Thursday, January 28, 2010

Andre Dawson tells how he almost signed with the New York Mets in 1987

Andre Dawson announced Tuesday that he would be going into the Hall of Fame as a member of the Montreal Expos. Dawson was in New York this week for the 21st annual Baseball Assistance Team dinner, which works to support former baseball players who are experiencing financial and medical hardships. His support for the organization goes back to his playing days, when in 1992 he was cited in a Sports Illustrated article as one of only a handful of Major League players that contributed to the BAT to support the legends of the Negro Leagues.
Andre Dawson / N. Diunte
Former New York Mets manager Davey Johnson told how the team courted the newly minted Hall of Famer during the 1986 off-season.

"First of all, I pleaded with Frank Cashen to sign Andre Dawson," Johnson said. "I said, 'It's not going to be expensive, I think he'll play for $500,000, we could really use him.' It wasn't in our policy to sign free agents. We never signed a free agent; Cashen wouldn't do it, as long as I was there anyway. I really tried to get him, I thought he was a heck of a player and I would have found playing time for him."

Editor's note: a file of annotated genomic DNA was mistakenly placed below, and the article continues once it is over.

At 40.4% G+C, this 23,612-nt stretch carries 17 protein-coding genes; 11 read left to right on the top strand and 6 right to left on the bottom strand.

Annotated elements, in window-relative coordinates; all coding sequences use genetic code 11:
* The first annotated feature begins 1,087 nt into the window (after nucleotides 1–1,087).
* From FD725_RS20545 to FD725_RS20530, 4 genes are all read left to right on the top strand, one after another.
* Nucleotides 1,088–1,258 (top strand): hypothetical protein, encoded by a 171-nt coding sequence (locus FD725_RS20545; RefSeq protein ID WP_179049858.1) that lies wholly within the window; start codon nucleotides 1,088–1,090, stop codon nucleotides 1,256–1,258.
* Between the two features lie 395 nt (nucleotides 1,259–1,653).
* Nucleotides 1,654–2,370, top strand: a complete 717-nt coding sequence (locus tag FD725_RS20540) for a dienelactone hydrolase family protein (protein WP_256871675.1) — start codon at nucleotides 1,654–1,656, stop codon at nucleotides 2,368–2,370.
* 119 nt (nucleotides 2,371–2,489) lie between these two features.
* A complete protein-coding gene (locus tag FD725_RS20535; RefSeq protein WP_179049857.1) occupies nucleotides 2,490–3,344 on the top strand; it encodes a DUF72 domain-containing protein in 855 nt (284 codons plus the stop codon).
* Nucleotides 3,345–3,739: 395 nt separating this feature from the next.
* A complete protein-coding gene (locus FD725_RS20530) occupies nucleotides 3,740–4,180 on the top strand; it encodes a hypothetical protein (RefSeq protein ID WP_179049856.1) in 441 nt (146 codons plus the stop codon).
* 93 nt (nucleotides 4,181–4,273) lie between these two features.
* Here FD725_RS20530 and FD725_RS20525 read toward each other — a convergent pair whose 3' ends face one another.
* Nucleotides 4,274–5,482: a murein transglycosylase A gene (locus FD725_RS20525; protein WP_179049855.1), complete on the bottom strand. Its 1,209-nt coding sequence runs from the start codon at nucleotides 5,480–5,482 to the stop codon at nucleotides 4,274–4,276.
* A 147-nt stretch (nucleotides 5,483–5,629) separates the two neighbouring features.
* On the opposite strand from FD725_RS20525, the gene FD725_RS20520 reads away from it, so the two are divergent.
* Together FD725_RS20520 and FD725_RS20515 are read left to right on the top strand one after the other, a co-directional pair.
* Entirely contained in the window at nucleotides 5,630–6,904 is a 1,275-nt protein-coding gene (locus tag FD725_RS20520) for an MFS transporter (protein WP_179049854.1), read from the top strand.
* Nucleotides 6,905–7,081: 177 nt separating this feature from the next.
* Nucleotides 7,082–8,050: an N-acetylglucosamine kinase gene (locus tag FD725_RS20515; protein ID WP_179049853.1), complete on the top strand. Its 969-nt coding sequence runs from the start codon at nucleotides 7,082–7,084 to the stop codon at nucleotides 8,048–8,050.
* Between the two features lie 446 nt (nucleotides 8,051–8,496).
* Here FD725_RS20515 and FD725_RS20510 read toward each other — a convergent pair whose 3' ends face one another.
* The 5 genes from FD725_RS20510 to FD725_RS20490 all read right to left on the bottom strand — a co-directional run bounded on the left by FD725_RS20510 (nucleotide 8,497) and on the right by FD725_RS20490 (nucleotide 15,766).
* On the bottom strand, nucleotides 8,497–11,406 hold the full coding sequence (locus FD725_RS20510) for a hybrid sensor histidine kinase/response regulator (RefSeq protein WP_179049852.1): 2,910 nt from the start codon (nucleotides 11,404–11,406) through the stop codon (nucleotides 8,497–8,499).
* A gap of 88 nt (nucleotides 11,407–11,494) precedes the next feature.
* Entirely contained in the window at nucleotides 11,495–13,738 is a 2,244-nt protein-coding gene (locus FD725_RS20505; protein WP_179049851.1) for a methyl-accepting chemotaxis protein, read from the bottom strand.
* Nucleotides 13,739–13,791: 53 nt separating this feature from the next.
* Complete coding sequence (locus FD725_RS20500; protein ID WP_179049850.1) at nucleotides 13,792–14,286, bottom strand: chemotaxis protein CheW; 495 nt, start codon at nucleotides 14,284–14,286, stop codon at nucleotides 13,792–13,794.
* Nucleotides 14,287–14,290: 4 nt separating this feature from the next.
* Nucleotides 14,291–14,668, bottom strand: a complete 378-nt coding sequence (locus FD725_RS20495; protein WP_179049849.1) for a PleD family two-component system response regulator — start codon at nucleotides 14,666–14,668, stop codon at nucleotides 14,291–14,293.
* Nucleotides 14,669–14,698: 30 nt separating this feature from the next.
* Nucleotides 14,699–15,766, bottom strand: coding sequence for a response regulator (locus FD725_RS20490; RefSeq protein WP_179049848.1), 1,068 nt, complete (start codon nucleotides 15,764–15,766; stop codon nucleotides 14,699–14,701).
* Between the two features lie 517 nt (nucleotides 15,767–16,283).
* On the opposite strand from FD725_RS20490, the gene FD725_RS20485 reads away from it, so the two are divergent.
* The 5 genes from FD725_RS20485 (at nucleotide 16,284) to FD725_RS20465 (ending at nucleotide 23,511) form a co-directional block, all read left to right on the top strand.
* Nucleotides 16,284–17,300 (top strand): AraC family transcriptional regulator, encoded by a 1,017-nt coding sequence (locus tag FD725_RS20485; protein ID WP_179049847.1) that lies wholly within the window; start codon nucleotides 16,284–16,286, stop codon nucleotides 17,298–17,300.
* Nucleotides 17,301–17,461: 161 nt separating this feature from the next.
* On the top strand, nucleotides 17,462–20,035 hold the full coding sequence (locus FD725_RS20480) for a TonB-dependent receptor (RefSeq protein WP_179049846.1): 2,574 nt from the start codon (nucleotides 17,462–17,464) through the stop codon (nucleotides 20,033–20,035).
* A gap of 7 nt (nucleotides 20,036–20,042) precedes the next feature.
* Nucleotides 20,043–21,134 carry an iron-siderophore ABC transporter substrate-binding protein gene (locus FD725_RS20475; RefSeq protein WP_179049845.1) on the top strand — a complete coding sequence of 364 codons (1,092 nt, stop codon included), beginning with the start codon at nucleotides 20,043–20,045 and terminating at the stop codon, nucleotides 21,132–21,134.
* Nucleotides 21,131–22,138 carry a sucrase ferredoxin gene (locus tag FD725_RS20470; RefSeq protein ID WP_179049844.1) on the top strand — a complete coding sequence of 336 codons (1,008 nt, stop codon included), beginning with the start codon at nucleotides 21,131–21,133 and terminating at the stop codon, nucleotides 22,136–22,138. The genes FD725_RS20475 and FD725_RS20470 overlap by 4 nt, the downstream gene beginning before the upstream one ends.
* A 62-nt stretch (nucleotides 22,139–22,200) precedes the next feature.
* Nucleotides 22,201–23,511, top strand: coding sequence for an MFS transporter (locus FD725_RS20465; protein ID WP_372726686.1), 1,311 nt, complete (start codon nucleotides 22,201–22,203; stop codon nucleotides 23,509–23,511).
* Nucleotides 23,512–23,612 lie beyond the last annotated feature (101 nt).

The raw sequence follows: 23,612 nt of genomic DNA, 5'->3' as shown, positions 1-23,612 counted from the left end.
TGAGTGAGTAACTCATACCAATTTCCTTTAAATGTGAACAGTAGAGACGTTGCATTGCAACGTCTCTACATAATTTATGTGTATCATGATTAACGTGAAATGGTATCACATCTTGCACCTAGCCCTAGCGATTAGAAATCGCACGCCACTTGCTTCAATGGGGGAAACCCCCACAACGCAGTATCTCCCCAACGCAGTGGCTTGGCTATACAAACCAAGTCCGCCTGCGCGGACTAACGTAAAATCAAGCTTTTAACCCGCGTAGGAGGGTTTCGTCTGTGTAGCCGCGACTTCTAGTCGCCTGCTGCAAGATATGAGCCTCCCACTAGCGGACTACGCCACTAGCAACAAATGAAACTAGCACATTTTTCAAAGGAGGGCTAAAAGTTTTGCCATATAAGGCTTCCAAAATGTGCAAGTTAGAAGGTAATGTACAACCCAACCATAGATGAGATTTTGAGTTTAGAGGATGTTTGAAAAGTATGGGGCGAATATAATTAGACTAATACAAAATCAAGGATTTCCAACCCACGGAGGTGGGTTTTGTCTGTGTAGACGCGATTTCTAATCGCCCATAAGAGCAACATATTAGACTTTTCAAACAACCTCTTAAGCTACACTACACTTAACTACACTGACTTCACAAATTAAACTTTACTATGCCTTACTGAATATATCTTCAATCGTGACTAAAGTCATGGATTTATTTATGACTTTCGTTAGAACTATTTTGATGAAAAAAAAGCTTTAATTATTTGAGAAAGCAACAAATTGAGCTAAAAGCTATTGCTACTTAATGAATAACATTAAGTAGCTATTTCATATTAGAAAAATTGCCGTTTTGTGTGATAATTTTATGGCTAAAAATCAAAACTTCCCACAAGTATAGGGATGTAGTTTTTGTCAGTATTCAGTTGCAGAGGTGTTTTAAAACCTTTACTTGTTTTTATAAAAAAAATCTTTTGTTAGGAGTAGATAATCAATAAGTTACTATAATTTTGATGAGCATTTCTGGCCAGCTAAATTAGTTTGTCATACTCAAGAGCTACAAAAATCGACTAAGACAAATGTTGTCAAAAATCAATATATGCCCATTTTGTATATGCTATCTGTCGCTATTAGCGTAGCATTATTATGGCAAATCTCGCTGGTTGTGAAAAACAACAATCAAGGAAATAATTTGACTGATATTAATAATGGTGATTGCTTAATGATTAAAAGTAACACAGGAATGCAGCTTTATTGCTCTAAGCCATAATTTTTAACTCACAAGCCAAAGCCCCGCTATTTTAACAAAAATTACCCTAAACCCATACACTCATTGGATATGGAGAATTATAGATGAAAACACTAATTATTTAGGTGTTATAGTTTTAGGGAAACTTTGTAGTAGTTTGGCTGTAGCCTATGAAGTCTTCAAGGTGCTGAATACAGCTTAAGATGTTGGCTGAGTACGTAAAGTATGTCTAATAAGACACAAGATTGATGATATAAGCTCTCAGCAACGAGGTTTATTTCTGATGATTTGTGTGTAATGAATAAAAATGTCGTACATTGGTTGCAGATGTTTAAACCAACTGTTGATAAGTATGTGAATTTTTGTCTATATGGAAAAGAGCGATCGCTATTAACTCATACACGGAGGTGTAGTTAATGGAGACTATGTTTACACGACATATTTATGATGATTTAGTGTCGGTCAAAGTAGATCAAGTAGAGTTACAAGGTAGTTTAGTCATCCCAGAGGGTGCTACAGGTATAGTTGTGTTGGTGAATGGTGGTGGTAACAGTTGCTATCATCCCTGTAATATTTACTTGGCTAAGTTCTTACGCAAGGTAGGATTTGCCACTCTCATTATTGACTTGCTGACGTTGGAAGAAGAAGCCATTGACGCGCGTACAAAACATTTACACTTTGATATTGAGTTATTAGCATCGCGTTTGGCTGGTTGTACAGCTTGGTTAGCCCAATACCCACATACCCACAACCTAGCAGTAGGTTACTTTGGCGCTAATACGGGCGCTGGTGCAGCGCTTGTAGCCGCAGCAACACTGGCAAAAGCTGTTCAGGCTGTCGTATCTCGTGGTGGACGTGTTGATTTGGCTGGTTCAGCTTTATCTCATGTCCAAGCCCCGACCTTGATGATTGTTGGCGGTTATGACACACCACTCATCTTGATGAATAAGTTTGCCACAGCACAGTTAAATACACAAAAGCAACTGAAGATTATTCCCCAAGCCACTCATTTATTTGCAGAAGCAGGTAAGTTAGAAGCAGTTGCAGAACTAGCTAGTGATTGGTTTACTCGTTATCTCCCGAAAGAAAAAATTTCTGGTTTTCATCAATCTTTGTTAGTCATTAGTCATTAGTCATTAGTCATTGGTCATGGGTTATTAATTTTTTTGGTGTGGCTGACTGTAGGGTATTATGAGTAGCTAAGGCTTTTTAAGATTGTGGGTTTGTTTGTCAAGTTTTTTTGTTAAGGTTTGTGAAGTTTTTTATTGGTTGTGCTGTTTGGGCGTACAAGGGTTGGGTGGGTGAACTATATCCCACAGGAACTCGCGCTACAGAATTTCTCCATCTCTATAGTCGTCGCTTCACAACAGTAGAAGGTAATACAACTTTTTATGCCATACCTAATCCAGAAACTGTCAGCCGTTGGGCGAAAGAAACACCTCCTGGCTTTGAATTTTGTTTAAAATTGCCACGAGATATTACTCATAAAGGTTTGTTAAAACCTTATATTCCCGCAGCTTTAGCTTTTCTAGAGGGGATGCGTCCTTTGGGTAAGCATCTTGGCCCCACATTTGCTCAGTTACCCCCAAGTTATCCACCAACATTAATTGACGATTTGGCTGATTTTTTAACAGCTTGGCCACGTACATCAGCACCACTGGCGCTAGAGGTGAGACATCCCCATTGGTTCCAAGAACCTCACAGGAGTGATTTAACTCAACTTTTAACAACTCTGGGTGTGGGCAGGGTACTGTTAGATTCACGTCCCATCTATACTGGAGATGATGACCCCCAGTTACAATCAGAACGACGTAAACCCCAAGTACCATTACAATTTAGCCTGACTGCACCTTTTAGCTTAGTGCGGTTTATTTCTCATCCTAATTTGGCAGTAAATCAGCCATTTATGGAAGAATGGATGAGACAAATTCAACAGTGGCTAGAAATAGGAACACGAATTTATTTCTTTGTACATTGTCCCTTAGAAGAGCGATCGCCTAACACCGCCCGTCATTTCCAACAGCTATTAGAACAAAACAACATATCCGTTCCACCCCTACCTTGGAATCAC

Dawson said that he found playing in New York to be a riveting experience.

"Early on in my career facing, Tom Seaver, Doc Gooden, playing against Darryl Strawberry, it was exciting," Dawson said. "[New Yorkers] were a different type of fan; very competitive. They had teams that for some reason would always find a way in the late innings [to win]. They would call it that Mets magic, I didn't believe it, but they would make it happen in the late innings. They had some stellar athletes that made the game enjoyable."

Imagine the Hawk in the same outfield as Darryl Strawberry, both MVP candidates in their prime. Would Dawson have been the piece that made the Mets repeat or three time champions? Unfortunately for Mets fans, it didn't happen. Dawson signed with the Cubs for $700,000 prior to the 1987 season, and won the MVP that season for the cellar dwellers.


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